Molecular clouds in the Cepheus region
This image shows the Cepheus molecular cloud complex as seen through the glow of carbon monoxide (CO) with Planck (blue). The same region is shown as imaged by previous CO surveys (Dame et al., 2001) for comparison (red).
Molecular clouds, the dense and compact regions throughout the Milky Way where gas and dust clump together, represent one of the sources of foreground emission seen by Planck. The vast majority of gas in these clouds consists of molecular hydrogen (H2), and it is in these cold regions that stars are born. Since cold H2 does not easily radiate, astronomers trace these cosmic cribs across the sky by targeting other molecules, which are present there in very low abundance but radiate quite efficiently. The most important of these tracers is carbon monoxide (CO), which emits a number of rotational emission lines in the frequency range probed by Planck's High Frequency Instrument (HFI).
Emission lines affect a very limited range of frequencies compared to the broad range to which each of Planck’s detectors is sensitive, and are usually observed using spectrometers. But some CO lines are so bright that they actually dominate the total amount of light collected by certain detectors on Planck when they are pointed towards a molecular cloud like the Cepheus complex.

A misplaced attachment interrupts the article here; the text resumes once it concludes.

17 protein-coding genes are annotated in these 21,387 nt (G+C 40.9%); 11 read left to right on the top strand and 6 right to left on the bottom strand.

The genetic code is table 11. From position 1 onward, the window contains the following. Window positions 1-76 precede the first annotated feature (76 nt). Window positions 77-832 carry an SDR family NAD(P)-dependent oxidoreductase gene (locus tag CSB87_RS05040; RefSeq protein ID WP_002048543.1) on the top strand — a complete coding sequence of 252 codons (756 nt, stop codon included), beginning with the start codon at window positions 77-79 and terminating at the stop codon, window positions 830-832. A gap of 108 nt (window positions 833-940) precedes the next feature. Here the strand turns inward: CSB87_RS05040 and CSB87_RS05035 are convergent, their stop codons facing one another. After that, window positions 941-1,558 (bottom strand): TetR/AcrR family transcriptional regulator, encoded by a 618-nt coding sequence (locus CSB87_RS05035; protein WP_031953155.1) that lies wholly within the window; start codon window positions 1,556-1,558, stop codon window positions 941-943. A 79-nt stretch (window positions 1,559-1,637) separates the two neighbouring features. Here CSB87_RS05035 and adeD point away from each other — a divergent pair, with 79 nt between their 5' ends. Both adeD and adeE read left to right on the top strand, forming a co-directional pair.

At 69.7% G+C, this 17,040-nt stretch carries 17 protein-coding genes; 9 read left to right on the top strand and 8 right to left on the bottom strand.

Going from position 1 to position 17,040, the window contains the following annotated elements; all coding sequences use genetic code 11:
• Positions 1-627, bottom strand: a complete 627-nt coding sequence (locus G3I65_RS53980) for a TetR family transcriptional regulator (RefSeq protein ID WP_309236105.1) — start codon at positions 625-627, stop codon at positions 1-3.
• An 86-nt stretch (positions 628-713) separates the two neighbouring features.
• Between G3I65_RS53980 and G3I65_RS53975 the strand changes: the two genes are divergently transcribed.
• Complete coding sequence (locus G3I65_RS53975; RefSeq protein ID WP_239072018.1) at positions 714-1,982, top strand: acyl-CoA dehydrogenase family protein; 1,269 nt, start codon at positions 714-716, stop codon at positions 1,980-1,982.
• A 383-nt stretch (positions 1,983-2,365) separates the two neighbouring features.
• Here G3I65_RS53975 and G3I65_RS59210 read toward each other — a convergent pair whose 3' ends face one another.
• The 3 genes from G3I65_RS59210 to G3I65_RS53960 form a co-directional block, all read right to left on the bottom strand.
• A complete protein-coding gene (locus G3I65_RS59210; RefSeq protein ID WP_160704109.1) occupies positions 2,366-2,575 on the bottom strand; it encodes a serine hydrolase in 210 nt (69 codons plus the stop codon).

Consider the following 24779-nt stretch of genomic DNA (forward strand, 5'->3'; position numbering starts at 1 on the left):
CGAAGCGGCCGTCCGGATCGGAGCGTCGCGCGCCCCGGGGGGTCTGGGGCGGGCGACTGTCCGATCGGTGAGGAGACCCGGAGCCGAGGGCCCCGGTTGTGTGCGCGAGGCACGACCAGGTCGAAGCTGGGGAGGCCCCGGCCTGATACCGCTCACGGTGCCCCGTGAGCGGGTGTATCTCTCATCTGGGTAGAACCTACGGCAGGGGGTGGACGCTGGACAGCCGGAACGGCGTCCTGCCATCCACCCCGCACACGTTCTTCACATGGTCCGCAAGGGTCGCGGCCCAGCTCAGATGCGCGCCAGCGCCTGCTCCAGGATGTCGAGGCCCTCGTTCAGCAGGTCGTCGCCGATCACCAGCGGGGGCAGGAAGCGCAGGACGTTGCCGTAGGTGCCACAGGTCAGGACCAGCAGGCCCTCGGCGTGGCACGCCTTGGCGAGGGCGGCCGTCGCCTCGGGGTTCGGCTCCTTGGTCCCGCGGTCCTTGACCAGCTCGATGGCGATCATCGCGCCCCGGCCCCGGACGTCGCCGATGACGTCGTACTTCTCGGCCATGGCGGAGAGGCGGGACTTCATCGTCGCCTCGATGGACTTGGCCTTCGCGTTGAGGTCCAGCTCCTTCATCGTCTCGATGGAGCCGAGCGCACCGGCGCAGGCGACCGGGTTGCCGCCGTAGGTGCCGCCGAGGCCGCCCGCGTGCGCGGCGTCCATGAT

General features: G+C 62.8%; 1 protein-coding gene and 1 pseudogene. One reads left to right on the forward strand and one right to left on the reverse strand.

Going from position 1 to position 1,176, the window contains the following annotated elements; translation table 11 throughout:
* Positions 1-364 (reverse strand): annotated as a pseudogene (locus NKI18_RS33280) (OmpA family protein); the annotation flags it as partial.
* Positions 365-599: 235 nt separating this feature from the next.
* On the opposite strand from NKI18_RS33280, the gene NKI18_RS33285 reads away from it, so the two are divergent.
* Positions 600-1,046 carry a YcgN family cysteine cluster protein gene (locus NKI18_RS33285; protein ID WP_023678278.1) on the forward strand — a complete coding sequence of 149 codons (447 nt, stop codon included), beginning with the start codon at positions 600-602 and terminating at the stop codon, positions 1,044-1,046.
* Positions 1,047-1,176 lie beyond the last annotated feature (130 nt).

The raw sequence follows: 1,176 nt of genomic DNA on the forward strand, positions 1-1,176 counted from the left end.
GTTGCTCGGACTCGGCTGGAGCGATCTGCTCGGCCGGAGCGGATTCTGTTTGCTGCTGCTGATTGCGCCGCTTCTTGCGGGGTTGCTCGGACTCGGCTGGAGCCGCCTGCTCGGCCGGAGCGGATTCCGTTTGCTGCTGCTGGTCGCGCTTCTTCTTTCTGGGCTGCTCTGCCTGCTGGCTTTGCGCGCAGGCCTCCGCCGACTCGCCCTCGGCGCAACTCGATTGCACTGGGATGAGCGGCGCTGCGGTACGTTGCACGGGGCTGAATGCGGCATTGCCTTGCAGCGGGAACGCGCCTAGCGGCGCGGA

The Cepheus region is one of those which has been thoroughly observed from ground-based observatories. A comparison to the equivalent Planck map shows that: (a) all the large-scale features imaged from the ground are well-reproduced by Planck; (b) the high sensitivity and homogeneous mapping made by Planck reveals new details at small scales.
Follow-up observations and further studies of this and other stellar nurseries will allow a detailed investigation of the physical and chemical conditions that lead to the formation of molecular clouds, shedding new light on the very early phases of star formation.